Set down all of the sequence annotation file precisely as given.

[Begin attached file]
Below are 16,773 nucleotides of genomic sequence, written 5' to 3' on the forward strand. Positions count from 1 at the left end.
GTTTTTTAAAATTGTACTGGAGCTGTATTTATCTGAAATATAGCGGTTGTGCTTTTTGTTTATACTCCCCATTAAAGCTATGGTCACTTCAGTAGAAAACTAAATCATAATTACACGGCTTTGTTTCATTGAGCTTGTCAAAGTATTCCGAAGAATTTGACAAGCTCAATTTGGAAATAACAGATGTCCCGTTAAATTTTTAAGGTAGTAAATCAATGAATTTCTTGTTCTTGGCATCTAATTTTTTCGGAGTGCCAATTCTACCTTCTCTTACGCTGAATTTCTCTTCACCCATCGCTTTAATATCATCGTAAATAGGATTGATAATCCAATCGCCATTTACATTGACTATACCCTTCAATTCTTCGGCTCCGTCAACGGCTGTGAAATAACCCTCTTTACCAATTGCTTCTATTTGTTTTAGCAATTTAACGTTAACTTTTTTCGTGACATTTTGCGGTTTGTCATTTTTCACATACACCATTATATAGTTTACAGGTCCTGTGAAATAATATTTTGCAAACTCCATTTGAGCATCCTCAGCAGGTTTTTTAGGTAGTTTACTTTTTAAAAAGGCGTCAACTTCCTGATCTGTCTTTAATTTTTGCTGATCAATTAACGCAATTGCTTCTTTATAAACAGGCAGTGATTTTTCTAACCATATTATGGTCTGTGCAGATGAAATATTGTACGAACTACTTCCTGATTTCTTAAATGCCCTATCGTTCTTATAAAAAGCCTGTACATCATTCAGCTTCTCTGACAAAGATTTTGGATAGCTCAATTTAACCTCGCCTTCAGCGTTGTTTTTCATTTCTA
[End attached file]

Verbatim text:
Below are 16,773 nucleotides of genomic sequence, written 5' to 3' on the forward strand. Positions count from 1 at the left end.
GTTTTTTAAAATTGTACTGGAGCTGTATTTATCTGAAATATAGCGGTTGTGCTTTTTGTTTATACTCCCCATTAAAGCTATGGTCACTTCAGTAGAAAACTAAATCATAATTACACGGCTTTGTTTCATTGAGCTTGTCAAAGTATTCCGAAGAATTTGACAAGCTCAATTTGGAAATAACAGATGTCCCGTTAAATTTTTAAGGTAGTAAATCAATGAATTTCTTGTTCTTGGCATCTAATTTTTTCGGAGTGCCAATTCTACCTTCTCTTACGCTGAATTTCTCTTCACCCATCGCTTTAATATCATCGTAAATAGGATTGATAATCCAATCGCCATTTACATTGACTATACCCTTCAATTCTTCGGCTCCGTCAACGGCTGTGAAATAACCCTCTTTACCAATTGCTTCTATTTGTTTTAGCAATTTAACGTTAACTTTTTTCGTGACATTTTGCGGTTTGTCATTTTTCACATACACCATTATATAGTTTACAGGTCCTGTGAAATAATATTTTGCAAACTCCATTTGAGCATCCTCAGCAGGTTTTTTAGGTAGTTTACTTTTTAAAAAGGCGTCAACTTCCTGATCTGTCTTTAATTTTTGCTGATCAATTAACGCAATTGCTTCTTTATAAACAGGCAGTGATTTTTCTAACCATATTATGGTCTGTGCAGATGAAATATTGTACGAACTACTTCCTGATTTCTTAAATGCCCTATCGTTCTTATAAAAAGCCTGTACATCATTCAGCTTCTCTGACAAAGATTTTGGATAGCTCAATTTAACCTCGCCTTCAGCGTTGTTTTTCATTTCTA